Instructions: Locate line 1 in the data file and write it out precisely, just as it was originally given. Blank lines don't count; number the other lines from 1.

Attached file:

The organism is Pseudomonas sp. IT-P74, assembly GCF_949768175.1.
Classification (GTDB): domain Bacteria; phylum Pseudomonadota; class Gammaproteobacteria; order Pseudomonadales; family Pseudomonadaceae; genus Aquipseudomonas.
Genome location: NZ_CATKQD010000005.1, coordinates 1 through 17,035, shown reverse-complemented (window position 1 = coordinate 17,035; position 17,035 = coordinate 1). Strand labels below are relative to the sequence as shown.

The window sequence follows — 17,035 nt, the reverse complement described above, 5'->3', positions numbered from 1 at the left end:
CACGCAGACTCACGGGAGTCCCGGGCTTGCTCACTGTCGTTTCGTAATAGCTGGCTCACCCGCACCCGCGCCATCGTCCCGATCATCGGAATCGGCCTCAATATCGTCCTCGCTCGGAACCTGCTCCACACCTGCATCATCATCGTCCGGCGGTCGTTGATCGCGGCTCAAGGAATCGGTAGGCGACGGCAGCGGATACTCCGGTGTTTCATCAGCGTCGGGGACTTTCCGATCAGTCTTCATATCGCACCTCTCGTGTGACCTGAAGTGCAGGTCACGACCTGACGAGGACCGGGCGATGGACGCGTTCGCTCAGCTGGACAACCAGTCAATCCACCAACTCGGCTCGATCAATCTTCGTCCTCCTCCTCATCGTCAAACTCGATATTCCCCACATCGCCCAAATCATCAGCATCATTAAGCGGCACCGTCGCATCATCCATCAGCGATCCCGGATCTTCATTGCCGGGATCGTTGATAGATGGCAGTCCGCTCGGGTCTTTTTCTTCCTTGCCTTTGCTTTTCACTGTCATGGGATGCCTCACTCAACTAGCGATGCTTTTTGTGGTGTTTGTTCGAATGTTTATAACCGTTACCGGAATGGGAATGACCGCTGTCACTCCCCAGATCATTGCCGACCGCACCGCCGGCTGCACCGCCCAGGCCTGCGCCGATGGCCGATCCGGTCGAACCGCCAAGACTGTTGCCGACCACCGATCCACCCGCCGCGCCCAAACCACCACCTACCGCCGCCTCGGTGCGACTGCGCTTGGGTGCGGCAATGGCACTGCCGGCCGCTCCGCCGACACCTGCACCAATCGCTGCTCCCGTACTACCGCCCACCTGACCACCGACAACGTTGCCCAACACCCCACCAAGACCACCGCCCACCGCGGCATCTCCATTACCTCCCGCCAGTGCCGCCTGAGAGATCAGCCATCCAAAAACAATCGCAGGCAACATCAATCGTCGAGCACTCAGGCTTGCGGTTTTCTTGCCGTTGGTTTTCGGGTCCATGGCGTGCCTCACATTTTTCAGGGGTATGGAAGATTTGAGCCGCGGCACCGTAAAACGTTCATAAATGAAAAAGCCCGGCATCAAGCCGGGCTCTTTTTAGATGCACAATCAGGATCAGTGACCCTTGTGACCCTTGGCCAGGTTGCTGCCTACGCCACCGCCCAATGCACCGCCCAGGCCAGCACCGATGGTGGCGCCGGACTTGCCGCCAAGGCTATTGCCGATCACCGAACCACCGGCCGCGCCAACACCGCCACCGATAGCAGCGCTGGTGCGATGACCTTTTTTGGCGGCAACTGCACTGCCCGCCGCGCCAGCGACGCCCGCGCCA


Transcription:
The organism is Pseudomonas sp. IT-P74, assembly GCF_949768175.1.